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The Spanish flu did not originate from Spain, but from USA. The photo shows Spanish flu patients at the Walter Reed Hospital in Washington D.C.

The Spanish flu causes Corona-fear today

The world has experienced several devastating epidemics. One of the worst was the Spanish flu, that ravaged between 1918 and 1920. The epidemic probably killed more people than the First and Second World Wars together.

“The Spanish flu is the main reason why we fear the corona virus today,” says Associate Professor Magnus Vollset, at the Department of Global Public Health and Primary Care, University of Bergen.

The Spanish flu was also a viral-disease, and became a global pandemic that killed 100 million people. In comparison, 18 million died in the First World War and between 60-85 million during the Second World War.

Magnus Vollset is an expert on history of health and medicine at Department of Global Public Health and Primary Care.

Not from Spain

Interestingly, the Spanish flu did not come from Spain, but from the USA. It was probably American soldiers who brought it to Europe during the First World War.

Spain was a neutral country and did not have the same restrictions and censorship on media as the other larger nations. That meant they could publish freely about the epidemic. When King Alfonso XIII became ill in 1918, it received massive coverage in the newspapers. Later on, many members of the government were also infected.

“Since all news about the deadly flu came from Spain, it was called 'The Spanish Flu',” Vollset explains.

Fatal for young and able-bodied

In Norway, which had a population of 2,6 million people at the time, around one million people were infected, of which 15 000 died. This gives a mortality rate around 1,3 per cent, which is quite similar to the Corona outbreak.

However, comparisons between the Spanish flu and the corona-pandemic, involve one major difference.

“The COVID-19 seems to be mostly killing the elderly and vulnerable groups, whereas the Spanish flu also killed the young and employable. These young victims had not developed immunity from earlier flus,” Vollset points out.

Performed autopsies on frozen bodies

Big epidemics in Norway:

  • Cholera: From the 1830s. In Bergen, the worst outbreak occurred between 1848 – 1849, when 712 people died. In Norway, the worst epidemic was in 1853 when 2500 inhabitants died within a few months, 1600 of them in Christiania (Oslo).
  • Tuberculosis: Between 1895 and 1955, supposedly 250 000 Norwegian died from the disease.
  • Leprosy: When Norway began its first national patient register, 2800 were infected. Since that time, 9000 Norwegians have been infected.
  • The Spanish flu: A global epidemic (pandemic) that hit large parts of the world between 1918 – 1920. The pandemic killed nearly 100 million people worldwide and 15 000 in Norway.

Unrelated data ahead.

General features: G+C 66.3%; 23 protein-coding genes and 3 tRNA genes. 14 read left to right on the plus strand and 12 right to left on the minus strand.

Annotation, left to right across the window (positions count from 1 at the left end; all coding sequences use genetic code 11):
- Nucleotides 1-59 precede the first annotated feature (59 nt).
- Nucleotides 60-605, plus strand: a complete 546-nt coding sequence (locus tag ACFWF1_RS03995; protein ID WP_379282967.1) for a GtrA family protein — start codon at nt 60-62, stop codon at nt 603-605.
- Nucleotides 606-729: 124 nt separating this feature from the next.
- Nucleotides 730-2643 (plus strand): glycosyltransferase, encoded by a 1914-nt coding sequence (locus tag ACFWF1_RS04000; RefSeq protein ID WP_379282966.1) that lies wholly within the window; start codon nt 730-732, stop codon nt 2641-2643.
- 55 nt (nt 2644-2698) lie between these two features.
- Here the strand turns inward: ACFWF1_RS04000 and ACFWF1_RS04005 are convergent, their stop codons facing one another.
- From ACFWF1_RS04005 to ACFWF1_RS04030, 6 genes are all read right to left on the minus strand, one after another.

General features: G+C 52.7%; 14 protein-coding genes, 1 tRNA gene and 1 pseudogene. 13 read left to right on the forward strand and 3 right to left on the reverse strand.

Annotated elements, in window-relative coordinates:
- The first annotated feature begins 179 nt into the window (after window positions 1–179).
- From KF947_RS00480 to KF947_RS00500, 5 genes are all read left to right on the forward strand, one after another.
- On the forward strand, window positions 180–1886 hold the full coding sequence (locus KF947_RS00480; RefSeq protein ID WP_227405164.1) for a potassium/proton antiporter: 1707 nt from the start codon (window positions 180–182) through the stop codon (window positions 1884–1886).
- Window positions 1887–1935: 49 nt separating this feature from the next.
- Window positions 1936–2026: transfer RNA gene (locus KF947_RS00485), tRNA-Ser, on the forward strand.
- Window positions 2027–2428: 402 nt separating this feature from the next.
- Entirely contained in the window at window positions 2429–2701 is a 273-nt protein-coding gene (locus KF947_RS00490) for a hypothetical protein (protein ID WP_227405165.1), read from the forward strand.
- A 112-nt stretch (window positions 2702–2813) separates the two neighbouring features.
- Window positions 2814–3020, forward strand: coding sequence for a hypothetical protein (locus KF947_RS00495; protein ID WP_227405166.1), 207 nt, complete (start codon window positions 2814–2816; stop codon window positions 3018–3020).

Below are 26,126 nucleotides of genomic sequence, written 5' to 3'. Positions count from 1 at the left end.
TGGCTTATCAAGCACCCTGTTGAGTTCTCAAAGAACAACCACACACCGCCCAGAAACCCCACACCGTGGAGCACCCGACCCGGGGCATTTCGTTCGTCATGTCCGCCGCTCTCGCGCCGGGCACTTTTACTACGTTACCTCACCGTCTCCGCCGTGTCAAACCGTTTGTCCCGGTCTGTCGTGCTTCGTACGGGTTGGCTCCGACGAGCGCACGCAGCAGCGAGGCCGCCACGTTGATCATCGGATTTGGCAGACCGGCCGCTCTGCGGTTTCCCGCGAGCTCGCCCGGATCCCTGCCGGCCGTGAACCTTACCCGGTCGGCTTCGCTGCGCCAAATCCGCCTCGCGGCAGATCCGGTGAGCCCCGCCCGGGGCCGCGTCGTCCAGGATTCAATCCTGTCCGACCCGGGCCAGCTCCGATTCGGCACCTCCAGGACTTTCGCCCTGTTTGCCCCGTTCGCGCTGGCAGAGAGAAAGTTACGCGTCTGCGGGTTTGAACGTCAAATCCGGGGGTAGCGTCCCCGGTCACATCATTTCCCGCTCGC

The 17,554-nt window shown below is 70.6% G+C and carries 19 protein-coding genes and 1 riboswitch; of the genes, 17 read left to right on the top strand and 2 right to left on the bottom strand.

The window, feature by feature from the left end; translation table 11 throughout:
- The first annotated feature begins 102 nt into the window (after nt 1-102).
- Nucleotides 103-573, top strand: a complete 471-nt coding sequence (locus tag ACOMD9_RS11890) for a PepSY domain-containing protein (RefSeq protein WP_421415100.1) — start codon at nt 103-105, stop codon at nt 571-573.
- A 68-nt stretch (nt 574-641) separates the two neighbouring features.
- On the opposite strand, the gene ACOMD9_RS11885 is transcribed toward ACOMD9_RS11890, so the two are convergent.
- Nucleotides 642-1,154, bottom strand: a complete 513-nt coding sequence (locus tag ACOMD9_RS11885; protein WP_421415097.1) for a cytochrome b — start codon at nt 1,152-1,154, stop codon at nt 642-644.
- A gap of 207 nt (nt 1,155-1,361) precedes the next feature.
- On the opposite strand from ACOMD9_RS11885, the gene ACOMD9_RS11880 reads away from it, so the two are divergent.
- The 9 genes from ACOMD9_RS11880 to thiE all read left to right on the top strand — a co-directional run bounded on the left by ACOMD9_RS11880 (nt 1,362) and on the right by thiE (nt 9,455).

• After the Spanish flu, we have had these pandemics: the Asian flu (1967), the Hong Kong flu (1968) (?),, the Russian flu (1977) and the Swine flu (2009).

The Spanish flu epidemic was caused by a N1H1-virus (as the swine flu in 2009). That the flu was caused by a virus was not known until the beginning of the 1930s, when the virology was first established.

“The reason we know the Spanish flu was caused by a virus so many years afterwards, is because one could perform autopsies on frozen bodes recovered from the permafrost they were buried in, “ Vollset explains.

Focus on prevention

Even if the Spanish flu caused many deaths in Norway, it is not the epidemic that killed the most people. Tuberculosis has that honour. It is estimated that 250 000 Norwegians died between 1895 and 1955 of the lung disease.

Although tuberculosis is not caused by a virus, its impacts have some similarities to the current corona outbreak today. When tuberculosis was at its worst, there was not much that medicine could do for the patients. Antibiotics were not available until after the Second World War and the BCG-vaccine for all between 12 to 14 years of age was not given until 1947.

“The focus that time was prevention, by isolating the ill, building institutions, campaigns against spitting, and strengthening general immunity by offering healthy food and living conditions. When antibiotics came, tuberculosis was already more or less under control. Prevention works,” says Vollset.

Better equipped today

There are several parallels between the outbreaks of Covid-19, the Spanish flu and tuberculosis. There is no medicine or vaccine against Covid-19, but we know how to avoid and reduce infection. If the population follows the advice given by the health authorities, we can reduce the chance for the coronavirus to get completely out of control.

“The most important thing now is to avoid having too many infected at the same time. This risks overloading the hospitals, and endangers the most vulnerable", says Vollset.

He reminds us that we are much more prepared today than we were 100 years ago. When the Spanish flu hit Norway, the country had 0,4 doctors per 1000 inhabitant. Today we have 4,7 per 1000.

“In addition to better medical preparedness and more knowledge on how to prevent infections, we have a population with better living conditions today, better immune systems, and a more highly educated population that can appreciate the need to follow health advice,” says Magnus Vollset.

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